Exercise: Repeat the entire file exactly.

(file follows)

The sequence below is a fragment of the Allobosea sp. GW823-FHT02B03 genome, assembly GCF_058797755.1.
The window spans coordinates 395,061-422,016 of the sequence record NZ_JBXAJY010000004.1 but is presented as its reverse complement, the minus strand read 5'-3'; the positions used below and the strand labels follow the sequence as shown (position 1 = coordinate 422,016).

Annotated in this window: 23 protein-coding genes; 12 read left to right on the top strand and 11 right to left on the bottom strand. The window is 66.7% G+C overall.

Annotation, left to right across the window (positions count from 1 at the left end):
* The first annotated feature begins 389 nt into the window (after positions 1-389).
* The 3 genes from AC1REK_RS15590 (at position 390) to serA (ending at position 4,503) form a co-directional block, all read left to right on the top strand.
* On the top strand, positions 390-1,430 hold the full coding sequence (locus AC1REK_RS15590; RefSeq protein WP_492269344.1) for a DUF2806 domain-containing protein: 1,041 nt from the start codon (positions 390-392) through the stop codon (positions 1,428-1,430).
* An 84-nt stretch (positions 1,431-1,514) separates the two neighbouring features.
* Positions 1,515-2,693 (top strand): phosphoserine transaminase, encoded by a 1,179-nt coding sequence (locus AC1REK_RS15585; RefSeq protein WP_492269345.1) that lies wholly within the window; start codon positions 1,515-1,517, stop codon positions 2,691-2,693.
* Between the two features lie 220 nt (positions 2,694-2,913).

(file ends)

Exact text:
The sequence below is a fragment of the Allobosea sp. GW823-FHT02B03 genome, assembly GCF_058797755.1.
The window spans coordinates 395,061-422,016 of the sequence record NZ_JBXAJY010000004.1 but is presented as its reverse complement, the minus strand read 5'-3'; the positions used below and the strand labels follow the sequence as shown (position 1 = coordinate 422,016).

Annotated in this window: 23 protein-coding genes; 12 read left to right on the top strand and 11 right to left on the bottom strand. The window is 66.7% G+C overall.

Annotation, left to right across the window (positions count from 1 at the left end):
* The first annotated feature begins 389 nt into the window (after positions 1-389).
* The 3 genes from AC1REK_RS15590 (at position 390) to serA (ending at position 4,503) form a co-directional block, all read left to right on the top strand.
* On the top strand, positions 390-1,430 hold the full coding sequence (locus AC1REK_RS15590; RefSeq protein WP_492269344.1) for a DUF2806 domain-containing protein: 1,041 nt from the start codon (positions 390-392) through the stop codon (positions 1,428-1,430).
* An 84-nt stretch (positions 1,431-1,514) separates the two neighbouring features.
* Positions 1,515-2,693 (top strand): phosphoserine transaminase, encoded by a 1,179-nt coding sequence (locus AC1REK_RS15585; RefSeq protein WP_492269345.1) that lies wholly within the window; start codon positions 1,515-1,517, stop codon positions 2,691-2,693.
* Between the two features lie 220 nt (positions 2,694-2,913).